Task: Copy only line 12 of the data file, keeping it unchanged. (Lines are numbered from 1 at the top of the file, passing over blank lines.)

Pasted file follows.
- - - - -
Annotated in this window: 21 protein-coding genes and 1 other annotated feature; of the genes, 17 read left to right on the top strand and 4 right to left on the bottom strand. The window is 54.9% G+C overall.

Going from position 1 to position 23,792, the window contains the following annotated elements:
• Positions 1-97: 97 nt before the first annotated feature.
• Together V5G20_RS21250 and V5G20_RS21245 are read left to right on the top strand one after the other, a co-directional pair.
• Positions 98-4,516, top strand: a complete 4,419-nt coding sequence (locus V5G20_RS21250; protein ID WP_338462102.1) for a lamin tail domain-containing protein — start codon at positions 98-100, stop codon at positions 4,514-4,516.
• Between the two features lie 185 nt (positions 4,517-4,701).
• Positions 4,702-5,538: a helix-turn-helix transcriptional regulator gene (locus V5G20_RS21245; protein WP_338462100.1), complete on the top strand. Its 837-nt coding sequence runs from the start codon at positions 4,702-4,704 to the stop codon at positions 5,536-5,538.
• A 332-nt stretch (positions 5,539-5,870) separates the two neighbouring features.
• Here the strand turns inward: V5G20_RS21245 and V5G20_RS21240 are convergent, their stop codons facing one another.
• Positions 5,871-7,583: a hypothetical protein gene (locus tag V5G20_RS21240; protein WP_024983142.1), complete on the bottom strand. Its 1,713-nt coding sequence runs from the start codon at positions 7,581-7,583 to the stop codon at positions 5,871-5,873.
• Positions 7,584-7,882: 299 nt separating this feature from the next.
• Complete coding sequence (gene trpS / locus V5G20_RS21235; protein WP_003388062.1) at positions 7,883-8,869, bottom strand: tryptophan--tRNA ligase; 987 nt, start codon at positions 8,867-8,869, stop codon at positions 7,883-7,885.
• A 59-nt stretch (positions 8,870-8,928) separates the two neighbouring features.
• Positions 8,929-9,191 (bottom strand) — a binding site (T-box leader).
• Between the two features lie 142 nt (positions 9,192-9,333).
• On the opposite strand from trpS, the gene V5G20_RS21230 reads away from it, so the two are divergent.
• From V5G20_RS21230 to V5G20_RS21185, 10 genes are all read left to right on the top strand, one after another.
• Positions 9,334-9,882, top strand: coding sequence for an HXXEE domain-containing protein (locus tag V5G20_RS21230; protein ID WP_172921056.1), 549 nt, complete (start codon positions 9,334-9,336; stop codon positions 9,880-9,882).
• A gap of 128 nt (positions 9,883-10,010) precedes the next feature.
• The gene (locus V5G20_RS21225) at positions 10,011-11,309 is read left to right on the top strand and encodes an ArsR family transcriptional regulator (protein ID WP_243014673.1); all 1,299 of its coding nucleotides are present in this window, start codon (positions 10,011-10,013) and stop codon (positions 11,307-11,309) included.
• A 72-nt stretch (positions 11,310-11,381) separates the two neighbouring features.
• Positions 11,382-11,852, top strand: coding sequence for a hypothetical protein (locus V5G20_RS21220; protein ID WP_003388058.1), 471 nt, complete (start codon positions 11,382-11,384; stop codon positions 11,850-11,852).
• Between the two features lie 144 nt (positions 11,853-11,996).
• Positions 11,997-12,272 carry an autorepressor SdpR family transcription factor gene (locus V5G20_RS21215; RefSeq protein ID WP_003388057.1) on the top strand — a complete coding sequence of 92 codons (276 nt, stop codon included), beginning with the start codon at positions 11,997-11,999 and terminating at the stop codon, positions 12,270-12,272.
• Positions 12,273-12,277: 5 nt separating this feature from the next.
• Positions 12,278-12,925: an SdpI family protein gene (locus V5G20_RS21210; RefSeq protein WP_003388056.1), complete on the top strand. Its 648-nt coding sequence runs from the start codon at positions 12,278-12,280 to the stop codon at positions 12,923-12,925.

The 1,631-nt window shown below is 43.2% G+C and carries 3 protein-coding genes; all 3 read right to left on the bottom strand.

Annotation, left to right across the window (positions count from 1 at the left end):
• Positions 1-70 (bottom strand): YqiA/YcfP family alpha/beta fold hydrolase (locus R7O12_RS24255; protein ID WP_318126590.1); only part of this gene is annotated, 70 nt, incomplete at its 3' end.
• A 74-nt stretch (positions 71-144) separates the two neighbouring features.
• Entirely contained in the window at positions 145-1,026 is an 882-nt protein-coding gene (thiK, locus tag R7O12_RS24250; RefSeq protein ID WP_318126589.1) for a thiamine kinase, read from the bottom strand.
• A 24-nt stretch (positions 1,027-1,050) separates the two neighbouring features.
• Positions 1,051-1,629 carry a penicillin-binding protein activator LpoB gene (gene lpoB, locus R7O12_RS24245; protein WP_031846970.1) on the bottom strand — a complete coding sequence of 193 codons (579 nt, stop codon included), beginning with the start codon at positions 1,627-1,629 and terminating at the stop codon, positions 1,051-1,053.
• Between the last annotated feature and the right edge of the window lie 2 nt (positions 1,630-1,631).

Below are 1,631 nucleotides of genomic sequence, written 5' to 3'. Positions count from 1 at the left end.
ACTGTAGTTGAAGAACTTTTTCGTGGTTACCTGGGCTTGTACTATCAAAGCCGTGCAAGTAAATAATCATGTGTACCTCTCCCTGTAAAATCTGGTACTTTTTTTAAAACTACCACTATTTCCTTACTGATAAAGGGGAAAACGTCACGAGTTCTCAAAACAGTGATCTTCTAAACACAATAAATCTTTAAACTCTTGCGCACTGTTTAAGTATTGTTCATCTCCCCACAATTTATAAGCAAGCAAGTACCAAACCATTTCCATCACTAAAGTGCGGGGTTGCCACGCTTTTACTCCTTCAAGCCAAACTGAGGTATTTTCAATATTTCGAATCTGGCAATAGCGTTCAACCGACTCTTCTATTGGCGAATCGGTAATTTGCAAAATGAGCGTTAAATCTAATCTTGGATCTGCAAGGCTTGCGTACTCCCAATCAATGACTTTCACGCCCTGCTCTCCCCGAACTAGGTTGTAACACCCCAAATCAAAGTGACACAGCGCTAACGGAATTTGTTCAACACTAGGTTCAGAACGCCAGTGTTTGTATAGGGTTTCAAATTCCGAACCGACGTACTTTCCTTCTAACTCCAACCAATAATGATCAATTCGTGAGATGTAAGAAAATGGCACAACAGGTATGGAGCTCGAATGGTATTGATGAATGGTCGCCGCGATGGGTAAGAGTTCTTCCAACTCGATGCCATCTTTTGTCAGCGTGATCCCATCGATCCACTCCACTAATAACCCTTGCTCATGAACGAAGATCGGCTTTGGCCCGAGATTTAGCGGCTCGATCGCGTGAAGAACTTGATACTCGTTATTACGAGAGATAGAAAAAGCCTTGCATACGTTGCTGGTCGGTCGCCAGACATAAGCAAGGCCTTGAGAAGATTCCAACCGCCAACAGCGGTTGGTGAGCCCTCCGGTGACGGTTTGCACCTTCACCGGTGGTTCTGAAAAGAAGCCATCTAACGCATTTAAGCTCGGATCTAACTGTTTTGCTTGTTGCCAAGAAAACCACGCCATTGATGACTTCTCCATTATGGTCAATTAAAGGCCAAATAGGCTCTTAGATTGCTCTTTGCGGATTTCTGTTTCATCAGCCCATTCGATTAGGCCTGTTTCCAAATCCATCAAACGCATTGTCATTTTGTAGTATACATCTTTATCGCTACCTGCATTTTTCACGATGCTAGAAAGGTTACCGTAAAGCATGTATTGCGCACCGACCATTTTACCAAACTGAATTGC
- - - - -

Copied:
• Complete coding sequence (gene trpS / locus V5G20_RS21235; protein WP_003388062.1) at positions 7,883-8,869, bottom strand: tryptophan--tRNA ligase; 987 nt, start codon at positions 8,867-8,869, stop codon at positions 7,883-7,885.